Community characteristics of aerobic ammonia-oxidizing bacteria (AOB) and anaerobic ammonium-oxidizing (anammox) bacteria in Honghe freshwater marsh, a Ramsar-designated wetland in Northeast China, were analyzed in this study. Samples were collected from surface and low layers of sediments in the Experimental, Buffer, and Core Zones in the reserve. Community structures of AOB were investigated using both 16S rRNA and amoA (encoding for the α-subunit of the ammonia monooxygenase) genes. Majority of both 16S rRNA and amoA gene-PCR amplified sequences obtained from the samples in the three zones affiliated with Nitrosospira, which agreed with other wetland studies. A relatively high richness of β-AOB amoA gene detected in the freshwater marsh might suggest minimal external pressure was experienced, providing a suitable habitat for β-AOB communities. Anammox bacteria communities were assessed using both 16S rRNA and hzo (encoding for hydrazine oxidoreductase) genes. However, PCR amplification of the hzo gene in all samples failed, suggesting that the utilization of hzo biomarker for detecting anammox bacteria in freshwater marsh might have serious limitations. Results with 16S rRNA gene showed that Candidatus Kuenenia was detected in only the Experimental Zone, whereas Ca. Scalindua including different lineages was observed in both the Buffer and Experimental Zones but not the Core Zone. These results indicated that both AOB and anammox bacteria have specific distribution patterns in the ecosystem corresponding to the extent of anthropogenic impact.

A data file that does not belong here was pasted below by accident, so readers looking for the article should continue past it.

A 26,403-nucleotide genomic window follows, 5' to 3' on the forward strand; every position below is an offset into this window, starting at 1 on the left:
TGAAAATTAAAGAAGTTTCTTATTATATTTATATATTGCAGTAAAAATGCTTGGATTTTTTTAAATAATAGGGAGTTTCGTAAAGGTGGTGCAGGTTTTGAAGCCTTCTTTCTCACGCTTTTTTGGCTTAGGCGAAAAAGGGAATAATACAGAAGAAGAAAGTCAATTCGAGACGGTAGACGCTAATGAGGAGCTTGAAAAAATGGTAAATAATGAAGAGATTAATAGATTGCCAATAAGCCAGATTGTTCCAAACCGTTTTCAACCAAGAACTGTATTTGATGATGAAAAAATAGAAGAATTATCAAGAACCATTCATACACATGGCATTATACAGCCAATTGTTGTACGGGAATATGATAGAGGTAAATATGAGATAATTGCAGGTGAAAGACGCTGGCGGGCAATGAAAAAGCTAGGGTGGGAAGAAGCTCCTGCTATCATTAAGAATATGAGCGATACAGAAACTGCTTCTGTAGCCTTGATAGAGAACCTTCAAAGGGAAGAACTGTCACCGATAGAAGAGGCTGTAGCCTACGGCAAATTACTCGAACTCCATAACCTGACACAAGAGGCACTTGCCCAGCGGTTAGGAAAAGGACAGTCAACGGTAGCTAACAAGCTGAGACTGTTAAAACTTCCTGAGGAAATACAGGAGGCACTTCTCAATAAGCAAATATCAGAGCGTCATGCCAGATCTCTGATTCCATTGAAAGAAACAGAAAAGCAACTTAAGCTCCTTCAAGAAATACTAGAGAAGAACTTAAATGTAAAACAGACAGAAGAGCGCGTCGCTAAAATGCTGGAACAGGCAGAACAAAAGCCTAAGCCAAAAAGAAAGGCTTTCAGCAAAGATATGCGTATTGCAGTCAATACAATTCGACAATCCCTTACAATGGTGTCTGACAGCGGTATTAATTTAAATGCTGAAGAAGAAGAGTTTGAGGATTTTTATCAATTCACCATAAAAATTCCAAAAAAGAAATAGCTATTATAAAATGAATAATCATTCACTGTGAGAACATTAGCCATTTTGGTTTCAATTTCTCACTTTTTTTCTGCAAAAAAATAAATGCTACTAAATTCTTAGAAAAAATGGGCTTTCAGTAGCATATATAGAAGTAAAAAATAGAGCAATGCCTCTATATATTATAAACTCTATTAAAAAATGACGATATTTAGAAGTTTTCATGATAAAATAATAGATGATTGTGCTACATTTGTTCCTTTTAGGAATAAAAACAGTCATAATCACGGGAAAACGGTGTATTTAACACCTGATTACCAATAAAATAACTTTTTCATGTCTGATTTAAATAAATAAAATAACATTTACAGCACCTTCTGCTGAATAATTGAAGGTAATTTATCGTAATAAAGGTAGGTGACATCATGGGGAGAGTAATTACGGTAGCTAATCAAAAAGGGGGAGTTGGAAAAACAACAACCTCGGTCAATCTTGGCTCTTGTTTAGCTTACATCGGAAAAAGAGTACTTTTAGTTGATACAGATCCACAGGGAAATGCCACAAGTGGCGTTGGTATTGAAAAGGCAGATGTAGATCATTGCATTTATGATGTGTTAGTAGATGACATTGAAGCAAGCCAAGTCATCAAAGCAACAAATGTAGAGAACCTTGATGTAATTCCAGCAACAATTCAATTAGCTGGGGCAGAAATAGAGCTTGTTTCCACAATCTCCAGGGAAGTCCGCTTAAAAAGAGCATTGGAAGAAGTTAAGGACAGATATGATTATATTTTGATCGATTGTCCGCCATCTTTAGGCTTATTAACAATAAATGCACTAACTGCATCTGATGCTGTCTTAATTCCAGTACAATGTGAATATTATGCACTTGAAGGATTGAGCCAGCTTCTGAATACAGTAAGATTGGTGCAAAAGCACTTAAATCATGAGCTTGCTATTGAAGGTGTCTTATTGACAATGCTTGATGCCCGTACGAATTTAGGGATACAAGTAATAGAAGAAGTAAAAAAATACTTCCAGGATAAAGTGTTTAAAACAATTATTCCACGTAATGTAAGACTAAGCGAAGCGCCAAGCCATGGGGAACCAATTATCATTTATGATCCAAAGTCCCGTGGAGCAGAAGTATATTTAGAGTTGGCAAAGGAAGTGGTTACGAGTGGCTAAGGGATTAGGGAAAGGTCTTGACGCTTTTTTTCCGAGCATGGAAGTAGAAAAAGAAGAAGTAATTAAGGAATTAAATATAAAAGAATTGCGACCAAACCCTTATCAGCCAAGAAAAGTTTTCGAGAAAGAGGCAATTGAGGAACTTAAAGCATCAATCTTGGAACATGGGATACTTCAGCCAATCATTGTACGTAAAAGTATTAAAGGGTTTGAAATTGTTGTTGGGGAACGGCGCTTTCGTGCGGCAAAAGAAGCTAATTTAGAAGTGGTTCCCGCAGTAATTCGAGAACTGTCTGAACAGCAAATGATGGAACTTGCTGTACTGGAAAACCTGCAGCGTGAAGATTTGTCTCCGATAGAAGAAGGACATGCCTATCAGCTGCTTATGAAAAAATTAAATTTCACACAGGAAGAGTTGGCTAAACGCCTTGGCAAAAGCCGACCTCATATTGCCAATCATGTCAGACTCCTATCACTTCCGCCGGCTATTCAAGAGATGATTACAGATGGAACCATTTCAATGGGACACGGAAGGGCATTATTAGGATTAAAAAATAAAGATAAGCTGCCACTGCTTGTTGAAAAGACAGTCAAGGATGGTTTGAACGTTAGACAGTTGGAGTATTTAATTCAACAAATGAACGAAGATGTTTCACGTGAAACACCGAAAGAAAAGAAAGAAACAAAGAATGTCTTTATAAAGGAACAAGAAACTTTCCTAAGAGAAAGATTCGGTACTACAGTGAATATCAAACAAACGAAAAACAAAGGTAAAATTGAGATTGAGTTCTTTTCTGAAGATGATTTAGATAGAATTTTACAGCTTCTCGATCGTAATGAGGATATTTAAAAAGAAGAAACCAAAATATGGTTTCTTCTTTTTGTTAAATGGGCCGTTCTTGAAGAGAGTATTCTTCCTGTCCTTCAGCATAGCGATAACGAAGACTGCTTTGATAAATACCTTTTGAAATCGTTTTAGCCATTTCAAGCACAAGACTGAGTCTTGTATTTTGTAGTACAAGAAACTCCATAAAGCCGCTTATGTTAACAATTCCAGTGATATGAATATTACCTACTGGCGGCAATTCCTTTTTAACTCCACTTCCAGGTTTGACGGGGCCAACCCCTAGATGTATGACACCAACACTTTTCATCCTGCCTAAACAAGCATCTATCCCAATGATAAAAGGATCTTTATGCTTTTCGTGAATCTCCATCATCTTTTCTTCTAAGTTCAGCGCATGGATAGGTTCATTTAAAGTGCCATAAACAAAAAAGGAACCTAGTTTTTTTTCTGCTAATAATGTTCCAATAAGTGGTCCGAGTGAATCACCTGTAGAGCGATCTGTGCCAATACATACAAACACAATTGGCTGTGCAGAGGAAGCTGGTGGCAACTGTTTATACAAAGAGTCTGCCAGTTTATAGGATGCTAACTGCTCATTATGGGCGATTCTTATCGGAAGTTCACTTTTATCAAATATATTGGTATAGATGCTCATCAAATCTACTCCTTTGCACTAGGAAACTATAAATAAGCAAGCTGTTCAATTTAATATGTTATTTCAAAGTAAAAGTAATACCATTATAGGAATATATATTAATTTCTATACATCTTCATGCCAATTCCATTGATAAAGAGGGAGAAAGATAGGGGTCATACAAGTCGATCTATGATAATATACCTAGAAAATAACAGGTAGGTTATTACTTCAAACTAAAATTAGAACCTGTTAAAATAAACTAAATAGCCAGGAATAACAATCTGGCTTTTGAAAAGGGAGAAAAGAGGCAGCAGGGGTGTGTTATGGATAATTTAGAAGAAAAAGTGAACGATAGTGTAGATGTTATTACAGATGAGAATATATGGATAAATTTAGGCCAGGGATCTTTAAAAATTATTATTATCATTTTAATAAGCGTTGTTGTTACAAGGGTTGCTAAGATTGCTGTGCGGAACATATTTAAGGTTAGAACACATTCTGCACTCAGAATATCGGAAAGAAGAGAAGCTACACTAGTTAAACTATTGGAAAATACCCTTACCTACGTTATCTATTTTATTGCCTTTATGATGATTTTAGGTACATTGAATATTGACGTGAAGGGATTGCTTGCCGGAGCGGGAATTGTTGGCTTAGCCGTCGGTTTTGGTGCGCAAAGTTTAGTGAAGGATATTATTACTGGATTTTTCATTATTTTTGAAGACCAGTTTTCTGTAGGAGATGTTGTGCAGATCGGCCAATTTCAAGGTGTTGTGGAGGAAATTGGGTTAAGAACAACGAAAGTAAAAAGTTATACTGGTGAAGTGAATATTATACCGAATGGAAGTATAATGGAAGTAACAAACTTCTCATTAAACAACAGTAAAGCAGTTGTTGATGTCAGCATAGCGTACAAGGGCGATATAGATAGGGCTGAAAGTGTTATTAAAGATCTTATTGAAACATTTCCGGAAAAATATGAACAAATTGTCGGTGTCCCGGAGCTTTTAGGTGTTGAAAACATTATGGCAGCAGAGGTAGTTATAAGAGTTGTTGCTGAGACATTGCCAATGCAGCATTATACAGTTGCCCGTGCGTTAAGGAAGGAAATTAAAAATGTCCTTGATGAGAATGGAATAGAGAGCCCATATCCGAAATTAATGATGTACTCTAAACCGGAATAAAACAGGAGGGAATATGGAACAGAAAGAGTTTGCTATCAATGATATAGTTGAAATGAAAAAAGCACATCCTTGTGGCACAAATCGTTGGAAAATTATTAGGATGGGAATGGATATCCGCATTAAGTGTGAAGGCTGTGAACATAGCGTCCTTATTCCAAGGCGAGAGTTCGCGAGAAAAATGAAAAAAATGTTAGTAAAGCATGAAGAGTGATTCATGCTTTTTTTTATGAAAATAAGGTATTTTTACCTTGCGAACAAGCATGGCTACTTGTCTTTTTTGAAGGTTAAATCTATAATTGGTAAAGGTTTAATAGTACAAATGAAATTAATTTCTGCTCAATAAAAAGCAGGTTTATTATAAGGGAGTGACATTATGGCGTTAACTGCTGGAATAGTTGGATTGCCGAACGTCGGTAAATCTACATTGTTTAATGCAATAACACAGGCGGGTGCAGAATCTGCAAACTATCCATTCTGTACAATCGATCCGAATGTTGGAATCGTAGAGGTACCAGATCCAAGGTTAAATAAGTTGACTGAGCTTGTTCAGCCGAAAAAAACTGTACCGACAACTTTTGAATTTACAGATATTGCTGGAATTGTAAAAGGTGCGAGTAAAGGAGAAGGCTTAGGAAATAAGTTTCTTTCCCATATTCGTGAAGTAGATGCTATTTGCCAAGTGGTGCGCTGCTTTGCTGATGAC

- Anthropogenic pollution
- Hydrazine oxidoreductase